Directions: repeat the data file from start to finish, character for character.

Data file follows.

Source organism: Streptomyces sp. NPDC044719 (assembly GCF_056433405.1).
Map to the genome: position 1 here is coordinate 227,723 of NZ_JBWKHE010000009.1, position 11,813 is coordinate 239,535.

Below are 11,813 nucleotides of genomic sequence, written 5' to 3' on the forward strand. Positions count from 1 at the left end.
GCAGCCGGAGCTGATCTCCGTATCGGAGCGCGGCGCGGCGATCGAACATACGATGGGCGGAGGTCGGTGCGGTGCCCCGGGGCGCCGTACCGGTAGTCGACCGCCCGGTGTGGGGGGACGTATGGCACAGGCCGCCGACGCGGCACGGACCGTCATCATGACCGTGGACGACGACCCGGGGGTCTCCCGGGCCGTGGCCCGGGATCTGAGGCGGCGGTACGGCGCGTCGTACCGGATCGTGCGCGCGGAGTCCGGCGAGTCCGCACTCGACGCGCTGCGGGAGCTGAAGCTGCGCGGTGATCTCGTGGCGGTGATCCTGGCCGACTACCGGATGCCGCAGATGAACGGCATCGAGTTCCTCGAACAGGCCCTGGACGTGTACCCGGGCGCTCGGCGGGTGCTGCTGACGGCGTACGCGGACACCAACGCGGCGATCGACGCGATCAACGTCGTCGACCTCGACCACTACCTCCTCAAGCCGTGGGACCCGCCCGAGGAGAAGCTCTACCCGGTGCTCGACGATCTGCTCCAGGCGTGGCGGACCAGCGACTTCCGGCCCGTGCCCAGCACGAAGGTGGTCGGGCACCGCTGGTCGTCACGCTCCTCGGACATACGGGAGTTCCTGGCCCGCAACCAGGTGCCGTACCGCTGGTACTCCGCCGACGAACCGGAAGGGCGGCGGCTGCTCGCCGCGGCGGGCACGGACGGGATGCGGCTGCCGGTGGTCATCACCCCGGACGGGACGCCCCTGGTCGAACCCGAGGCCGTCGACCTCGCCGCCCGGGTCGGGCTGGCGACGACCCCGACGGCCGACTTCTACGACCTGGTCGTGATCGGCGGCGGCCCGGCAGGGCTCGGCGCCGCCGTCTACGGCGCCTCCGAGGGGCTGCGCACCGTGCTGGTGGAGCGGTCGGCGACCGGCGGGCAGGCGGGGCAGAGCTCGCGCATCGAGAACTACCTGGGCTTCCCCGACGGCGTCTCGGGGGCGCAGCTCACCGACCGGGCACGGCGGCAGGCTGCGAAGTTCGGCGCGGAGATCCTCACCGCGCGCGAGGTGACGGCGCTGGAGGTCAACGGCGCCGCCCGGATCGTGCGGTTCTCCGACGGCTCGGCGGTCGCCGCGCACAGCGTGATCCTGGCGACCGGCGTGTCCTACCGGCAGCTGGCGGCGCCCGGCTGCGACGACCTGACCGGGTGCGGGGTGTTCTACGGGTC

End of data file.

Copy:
Source organism: Streptomyces sp. NPDC044719 (assembly GCF_056433405.1).
Map to the genome: position 1 here is coordinate 227,723 of NZ_JBWKHE010000009.1, position 11,813 is coordinate 239,535.

Below are 11,813 nucleotides of genomic sequence, written 5' to 3' on the forward strand. Positions count from 1 at the left end.
GCAGCCGGAGCTGATCTCCGTATCGGAGCGCGGCGCGGCGATCGAACATACGATGGGCGGAGGTCGGTGCGGTGCCCCGGGGCGCCGTACCGGTAGTCGACCGCCCGGTGTGGGGGGACGTATGGCACAGGCCGCCGACGCGGCACGGACCGTCATCATGACCGTGGACGACGACCCGGGGGTCTCCCGGGCCGTGGCCCGGGATCTGAGGCGGCGGTACGGCGCGTCGTACCGGATCGTGCGCGCGGAGTCCGGCGAGTCCGCACTCGACGCGCTGCGGGAGCTGAAGCTGCGCGGTGATCTCGTGGCGGTGATCCTGGCCGACTACCGGATGCCGCAGATGAACGGCATCGAGTTCCTCGAACAGGCCCTGGACGTGTACCCGGGCGCTCGGCGGGTGCTGCTGACGGCGTACGCGGACACCAACGCGGCGATCGACGCGATCAACGTCGTCGACCTCGACCACTACCTCCTCAAGCCGTGGGACCCGCCCGAGGAGAAGCTCTACCCGGTGCTCGACGATCTGCTCCAGGCGTGGCGGACCAGCGACTTCCGGCCCGTGCCCAGCACGAAGGTGGTCGGGCACCGCTGGTCGTCACGCTCCTCGGACATACGGGAGTTCCTGGCCCGCAACCAGGTGCCGTACCGCTGGTACTCCGCCGACGAACCGGAAGGGCGGCGGCTGCTCGCCGCGGCGGGCACGGACGGGATGCGGCTGCCGGTGGTCATCACCCCGGACGGGACGCCCCTGGTCGAACCCGAGGCCGTCGACCTCGCCGCCCGGGTCGGGCTGGCGACGACCCCGACGGCCGACTTCTACGACCTGGTCGTGATCGGCGGCGGCCCGGCAGGGCTCGGCGCCGCCGTCTACGGCGCCTCCGAGGGGCTGCGCACCGTGCTGGTGGAGCGGTCGGCGACCGGCGGGCAGGCGGGGCAGAGCTCGCGCATCGAGAACTACCTGGGCTTCCCCGACGGCGTCTCGGGGGCGCAGCTCACCGACCGGGCACGGCGGCAGGCTGCGAAGTTCGGCGCGGAGATCCTCACCGCGCGCGAGGTGACGGCGCTGGAGGTCAACGGCGCCGCCCGGATCGTGCGGTTCTCCGACGGCTCGGCGGTCGCCGCGCACAGCGTGATCCTGGCGACCGGCGTGTCCTACCGGCAGCTGGCGGCGCCCGGCTGCGACGACCTGACCGGGTGCGGGGTGTTCTACGGGTC